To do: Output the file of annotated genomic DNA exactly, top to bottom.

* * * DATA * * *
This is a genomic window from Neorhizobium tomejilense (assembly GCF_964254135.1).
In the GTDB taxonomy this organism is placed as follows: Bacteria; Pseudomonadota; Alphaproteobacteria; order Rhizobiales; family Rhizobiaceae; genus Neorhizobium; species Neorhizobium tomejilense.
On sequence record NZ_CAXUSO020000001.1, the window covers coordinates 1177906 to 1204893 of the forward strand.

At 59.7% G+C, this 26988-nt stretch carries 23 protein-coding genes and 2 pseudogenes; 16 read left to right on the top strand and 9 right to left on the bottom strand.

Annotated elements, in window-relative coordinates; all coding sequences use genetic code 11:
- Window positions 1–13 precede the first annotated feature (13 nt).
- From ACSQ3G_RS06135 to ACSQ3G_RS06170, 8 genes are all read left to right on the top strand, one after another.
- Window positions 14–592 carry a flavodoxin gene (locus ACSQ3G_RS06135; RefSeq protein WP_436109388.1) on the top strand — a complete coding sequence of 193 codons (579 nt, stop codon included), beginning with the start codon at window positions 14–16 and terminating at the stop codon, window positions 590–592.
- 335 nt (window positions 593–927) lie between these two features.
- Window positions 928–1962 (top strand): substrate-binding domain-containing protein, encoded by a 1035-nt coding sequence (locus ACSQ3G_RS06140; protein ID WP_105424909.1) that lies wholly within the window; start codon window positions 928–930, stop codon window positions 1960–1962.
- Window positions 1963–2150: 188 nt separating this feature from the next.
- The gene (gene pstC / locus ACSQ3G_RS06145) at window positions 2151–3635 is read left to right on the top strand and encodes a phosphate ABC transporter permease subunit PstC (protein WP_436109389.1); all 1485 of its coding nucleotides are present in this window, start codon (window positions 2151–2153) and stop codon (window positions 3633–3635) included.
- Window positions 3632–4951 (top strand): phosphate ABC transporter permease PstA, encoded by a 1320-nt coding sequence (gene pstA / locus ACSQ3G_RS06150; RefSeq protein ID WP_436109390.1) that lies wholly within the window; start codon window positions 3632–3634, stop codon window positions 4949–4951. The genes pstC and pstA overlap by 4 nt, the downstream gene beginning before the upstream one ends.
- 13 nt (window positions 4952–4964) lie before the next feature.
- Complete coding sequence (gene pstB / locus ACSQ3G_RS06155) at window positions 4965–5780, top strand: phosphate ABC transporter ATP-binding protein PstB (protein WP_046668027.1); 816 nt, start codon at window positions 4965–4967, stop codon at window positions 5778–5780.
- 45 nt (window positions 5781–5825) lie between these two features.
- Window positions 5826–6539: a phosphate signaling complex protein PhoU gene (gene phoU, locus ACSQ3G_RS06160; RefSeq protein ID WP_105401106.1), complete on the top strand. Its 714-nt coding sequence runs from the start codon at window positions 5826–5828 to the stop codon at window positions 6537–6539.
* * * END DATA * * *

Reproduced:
This is a genomic window from Neorhizobium tomejilense (assembly GCF_964254135.1).
In the GTDB taxonomy this organism is placed as follows: Bacteria; Pseudomonadota; Alphaproteobacteria; order Rhizobiales; family Rhizobiaceae; genus Neorhizobium; species Neorhizobium tomejilense.
On sequence record NZ_CAXUSO020000001.1, the window covers coordinates 1177906 to 1204893 of the forward strand.

At 59.7% G+C, this 26988-nt stretch carries 23 protein-coding genes and 2 pseudogenes; 16 read left to right on the top strand and 9 right to left on the bottom strand.

Annotated elements, in window-relative coordinates; all coding sequences use genetic code 11:
- Window positions 1–13 precede the first annotated feature (13 nt).
- From ACSQ3G_RS06135 to ACSQ3G_RS06170, 8 genes are all read left to right on the top strand, one after another.
- Window positions 14–592 carry a flavodoxin gene (locus ACSQ3G_RS06135; RefSeq protein WP_436109388.1) on the top strand — a complete coding sequence of 193 codons (579 nt, stop codon included), beginning with the start codon at window positions 14–16 and terminating at the stop codon, window positions 590–592.
- 335 nt (window positions 593–927) lie between these two features.
- Window positions 928–1962 (top strand): substrate-binding domain-containing protein, encoded by a 1035-nt coding sequence (locus ACSQ3G_RS06140; protein ID WP_105424909.1) that lies wholly within the window; start codon window positions 928–930, stop codon window positions 1960–1962.
- Window positions 1963–2150: 188 nt separating this feature from the next.
- The gene (gene pstC / locus ACSQ3G_RS06145) at window positions 2151–3635 is read left to right on the top strand and encodes a phosphate ABC transporter permease subunit PstC (protein WP_436109389.1); all 1485 of its coding nucleotides are present in this window, start codon (window positions 2151–2153) and stop codon (window positions 3633–3635) included.
- Window positions 3632–4951 (top strand): phosphate ABC transporter permease PstA, encoded by a 1320-nt coding sequence (gene pstA / locus ACSQ3G_RS06150; RefSeq protein ID WP_436109390.1) that lies wholly within the window; start codon window positions 3632–3634, stop codon window positions 4949–4951. The genes pstC and pstA overlap by 4 nt, the downstream gene beginning before the upstream one ends.
- 13 nt (window positions 4952–4964) lie before the next feature.
- Complete coding sequence (gene pstB / locus ACSQ3G_RS06155) at window positions 4965–5780, top strand: phosphate ABC transporter ATP-binding protein PstB (protein WP_046668027.1); 816 nt, start codon at window positions 4965–4967, stop codon at window positions 5778–5780.
- 45 nt (window positions 5781–5825) lie between these two features.
- Window positions 5826–6539: a phosphate signaling complex protein PhoU gene (gene phoU, locus ACSQ3G_RS06160; RefSeq protein ID WP_105401106.1), complete on the top strand. Its 714-nt coding sequence runs from the start codon at window positions 5826–5828 to the stop codon at window positions 6537–6539.